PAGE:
Broken Covenant

President George W. Bush has been rightly lambasted for the bumbling way in which he personally reacted to the catastrophic flooding of New Orleans in the aftermath of Hurricane Katrina, as well as for the inept federal response on the ground, especially the failures of the Federal Emergency Management Agency (FEMA).

Even many of the president’s supporters think the criticism well deserved. Much of the human suffering following Katrina’s devastation of New Orleans was avoidable, and the failure of government—local, state, and federal—to protect citizens has shaken the nation’s confidence. Many of Bush’s longtime critics were quick to point out the parallel between the incompetence of the administration’s actions in Louisiana and the incompetence of its occupation and “reconstruction” of Iraq. In both cases, ideological loyalists and political hacks were put in charge, with predictable results. Bush’s conservative base has been preaching the alleged evils of government for more than a quarter-century. FEMA’s failures now make it clear that many within this administration simply do not believe that effective government is either desirable or possible. FEMA was a target of the administration’s antigovernment ideologues. Under Bush, the agency was subsumed into the Department of Homeland Security, its budget cut, and its administration turned over to political cronies with no experience in disaster management. When catastrophe struck, is it any wonder that FEMA director Michael Brown reacted belatedly, showing himself to be ignorant of the true extent and severity of the disaster even days after the hurricane hit? Now resigned, he should never have had the job.

Faced with the administration’s undeniable failure to perform the most basic tasks of governance in a time of emergency, conservative spokespersons and pundits have begun a public-relations campaign to make the best of a bad situation. Incredibly, they argue that the disaster in New Orleans is further evidence of the inherent incompetence of government itself, and yet another reason to reduce its size and mandate. The circularity of this reasoning is cynical and shameless. Coming from a party that authorized more than $60 billion in relief aid, money the government will simply add to the already staggering federal deficit, this attack on the competence of government is contemptible. (Talk about throwing money at a problem!) With the Republican Party in control of both houses of Congress as well as the White House, it will be a neat trick if Republicans can parlay their own failures of leadership and management into a further justification of the party’s antigovernment, tax-cutting agenda.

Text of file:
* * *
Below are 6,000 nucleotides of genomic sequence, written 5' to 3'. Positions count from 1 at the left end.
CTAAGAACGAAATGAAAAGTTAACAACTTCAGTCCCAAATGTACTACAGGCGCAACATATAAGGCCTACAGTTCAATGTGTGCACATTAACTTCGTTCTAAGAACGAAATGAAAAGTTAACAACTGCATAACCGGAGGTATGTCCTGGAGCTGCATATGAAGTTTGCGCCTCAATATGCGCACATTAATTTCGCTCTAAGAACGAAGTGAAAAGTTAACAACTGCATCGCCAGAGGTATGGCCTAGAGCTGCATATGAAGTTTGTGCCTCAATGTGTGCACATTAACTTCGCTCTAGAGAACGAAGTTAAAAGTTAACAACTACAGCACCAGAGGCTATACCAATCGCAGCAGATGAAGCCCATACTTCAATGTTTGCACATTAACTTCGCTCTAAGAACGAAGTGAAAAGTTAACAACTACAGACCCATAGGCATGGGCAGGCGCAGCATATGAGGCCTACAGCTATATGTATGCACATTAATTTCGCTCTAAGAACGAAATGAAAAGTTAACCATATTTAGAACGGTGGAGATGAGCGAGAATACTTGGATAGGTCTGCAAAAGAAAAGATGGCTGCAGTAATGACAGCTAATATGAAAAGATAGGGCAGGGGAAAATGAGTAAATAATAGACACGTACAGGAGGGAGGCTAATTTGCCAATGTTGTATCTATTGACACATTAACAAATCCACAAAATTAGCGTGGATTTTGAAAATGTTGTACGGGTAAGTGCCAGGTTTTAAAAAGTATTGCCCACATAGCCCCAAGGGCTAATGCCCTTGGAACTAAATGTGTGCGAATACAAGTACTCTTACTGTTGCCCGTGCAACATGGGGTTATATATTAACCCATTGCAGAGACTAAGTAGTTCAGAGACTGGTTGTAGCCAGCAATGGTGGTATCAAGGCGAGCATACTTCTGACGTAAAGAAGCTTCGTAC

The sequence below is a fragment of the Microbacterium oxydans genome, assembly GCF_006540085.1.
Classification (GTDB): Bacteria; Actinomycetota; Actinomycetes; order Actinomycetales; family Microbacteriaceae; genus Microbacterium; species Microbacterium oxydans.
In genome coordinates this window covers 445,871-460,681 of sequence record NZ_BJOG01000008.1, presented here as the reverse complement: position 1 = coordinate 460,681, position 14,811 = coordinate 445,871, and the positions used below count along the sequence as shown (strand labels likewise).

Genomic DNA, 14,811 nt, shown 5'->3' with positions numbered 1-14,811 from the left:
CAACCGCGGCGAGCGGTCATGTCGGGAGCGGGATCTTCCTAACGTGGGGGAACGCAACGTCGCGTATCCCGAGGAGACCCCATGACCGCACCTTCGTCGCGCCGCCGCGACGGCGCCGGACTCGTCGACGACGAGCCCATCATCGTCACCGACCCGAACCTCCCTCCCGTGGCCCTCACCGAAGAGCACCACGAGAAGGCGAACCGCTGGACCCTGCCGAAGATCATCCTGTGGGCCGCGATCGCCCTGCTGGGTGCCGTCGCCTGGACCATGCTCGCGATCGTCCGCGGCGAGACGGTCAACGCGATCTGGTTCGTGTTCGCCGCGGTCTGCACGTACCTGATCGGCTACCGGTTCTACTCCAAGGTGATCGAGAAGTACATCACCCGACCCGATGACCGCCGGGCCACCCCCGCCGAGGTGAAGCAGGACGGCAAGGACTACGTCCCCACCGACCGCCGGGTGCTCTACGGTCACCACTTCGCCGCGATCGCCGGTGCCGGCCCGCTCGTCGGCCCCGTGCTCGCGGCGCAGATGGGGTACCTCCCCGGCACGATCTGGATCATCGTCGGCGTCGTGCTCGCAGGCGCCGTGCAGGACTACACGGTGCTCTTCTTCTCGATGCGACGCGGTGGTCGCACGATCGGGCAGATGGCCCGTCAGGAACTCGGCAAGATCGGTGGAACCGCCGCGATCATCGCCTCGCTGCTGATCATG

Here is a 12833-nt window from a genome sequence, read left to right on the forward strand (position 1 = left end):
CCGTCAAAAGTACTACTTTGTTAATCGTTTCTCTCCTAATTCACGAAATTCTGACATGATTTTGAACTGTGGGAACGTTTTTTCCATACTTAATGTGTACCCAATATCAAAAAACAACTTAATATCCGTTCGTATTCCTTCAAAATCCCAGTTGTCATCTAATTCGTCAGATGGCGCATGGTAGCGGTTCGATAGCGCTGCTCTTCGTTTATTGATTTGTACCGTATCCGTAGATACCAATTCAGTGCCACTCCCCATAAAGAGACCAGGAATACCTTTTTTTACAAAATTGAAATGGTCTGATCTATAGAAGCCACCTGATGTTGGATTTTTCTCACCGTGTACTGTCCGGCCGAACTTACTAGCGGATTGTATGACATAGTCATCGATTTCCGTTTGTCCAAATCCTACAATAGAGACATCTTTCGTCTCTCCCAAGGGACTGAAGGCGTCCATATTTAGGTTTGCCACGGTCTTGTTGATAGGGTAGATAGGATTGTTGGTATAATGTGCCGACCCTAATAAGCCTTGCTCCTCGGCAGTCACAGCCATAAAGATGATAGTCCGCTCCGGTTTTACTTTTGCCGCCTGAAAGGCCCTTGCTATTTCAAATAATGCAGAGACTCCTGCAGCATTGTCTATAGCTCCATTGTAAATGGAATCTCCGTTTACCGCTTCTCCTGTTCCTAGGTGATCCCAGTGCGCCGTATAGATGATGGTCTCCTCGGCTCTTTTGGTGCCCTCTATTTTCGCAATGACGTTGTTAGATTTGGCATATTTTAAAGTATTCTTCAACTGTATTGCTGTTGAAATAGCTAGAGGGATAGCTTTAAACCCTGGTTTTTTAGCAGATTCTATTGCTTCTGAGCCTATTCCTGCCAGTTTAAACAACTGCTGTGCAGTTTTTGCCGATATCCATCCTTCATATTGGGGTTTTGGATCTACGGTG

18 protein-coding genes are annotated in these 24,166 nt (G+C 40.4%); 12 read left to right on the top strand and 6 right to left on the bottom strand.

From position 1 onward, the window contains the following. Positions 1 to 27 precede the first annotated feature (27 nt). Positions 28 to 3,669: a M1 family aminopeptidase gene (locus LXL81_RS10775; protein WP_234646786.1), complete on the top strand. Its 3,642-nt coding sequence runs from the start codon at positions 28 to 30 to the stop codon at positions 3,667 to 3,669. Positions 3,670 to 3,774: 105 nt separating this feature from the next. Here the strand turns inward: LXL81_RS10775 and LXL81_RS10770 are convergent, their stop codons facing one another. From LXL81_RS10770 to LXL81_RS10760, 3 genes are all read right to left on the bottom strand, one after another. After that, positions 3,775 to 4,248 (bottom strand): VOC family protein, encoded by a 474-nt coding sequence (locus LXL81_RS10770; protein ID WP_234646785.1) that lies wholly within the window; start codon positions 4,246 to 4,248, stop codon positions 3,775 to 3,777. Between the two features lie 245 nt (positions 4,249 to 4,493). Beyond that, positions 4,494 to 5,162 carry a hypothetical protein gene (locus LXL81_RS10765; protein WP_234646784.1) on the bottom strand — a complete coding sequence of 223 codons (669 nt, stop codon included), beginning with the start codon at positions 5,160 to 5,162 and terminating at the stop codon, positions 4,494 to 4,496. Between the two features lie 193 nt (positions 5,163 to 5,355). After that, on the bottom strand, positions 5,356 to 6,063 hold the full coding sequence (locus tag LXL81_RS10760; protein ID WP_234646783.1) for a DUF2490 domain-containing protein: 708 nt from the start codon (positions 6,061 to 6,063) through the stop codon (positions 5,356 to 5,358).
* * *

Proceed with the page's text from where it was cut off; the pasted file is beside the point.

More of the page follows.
President Bush was not the only politician at fault. Government in Louisiana and New Orleans, long Democratic strongholds, showed little foresight or command under pressure. As the plight of many of the city’s African-American citizens made clear, New Orleans is among the nation’s poorest, most segregated, corrupt, and crime-ridden cities. How government, both local and federal, can ameliorate problems of race and economic opportunity is an even more complex question than repairing and upgrading the system of levees that must hold back the storm surge from the next hurricane. Happily, relief from both public and private sources for the victims of Katrina has now reached unprecedented levels. At the same time, the long-term fate of those, especially the poor, who have been evacuated from the city is uncertain. Compassion-fatigue will eventually set in among those not directly affected, and old patterns of neglect and discrimination will return. Without a sustained political movement to articulate and defend the needs of the poor, any effort to correct the social and economic inequities so dramatically exposed by the flood will falter. Without pressure exerted at the polling booth, politicians will be no more willing to act on behalf of the needy than they were willing to assess and act on the risks created by the area’s disappearing wetlands and neglected levee system.

One thing is certain, however. The federal government will play a decisive role in deciding how to rebuild the city and in the eventual return or resettlement of its population. There is no intrinsic reason why Washington can’t help improve outcomes for both survivors and the region. In the aftermath of the first flood of biblical proportions, God made a new covenant with Noah and his descendents, promising never to abandon his people again. A similar covenant exists between a democratic government and its citizens, especially the poor. In a time of emergency, caring for the poor and the weak is society’s first responsibility. In the aftermath of Katrina, the nation and the world saw how government, placed in the hands of those who think it is of little use, acts or fails to act. The anarchy that briefly gripped New Orleans reminded us that social order and civilization rest not only on individual acts but on the collective action only government can undertake. No one imagines that government can or should solve every problem, or even most problems. But it must be there to solve a few of the bigger ones, and no one in public service can afford to forget that.

September 13, 2005

Published in the 2005-09-23 issue: 
Also by this author
Allowing to Die II

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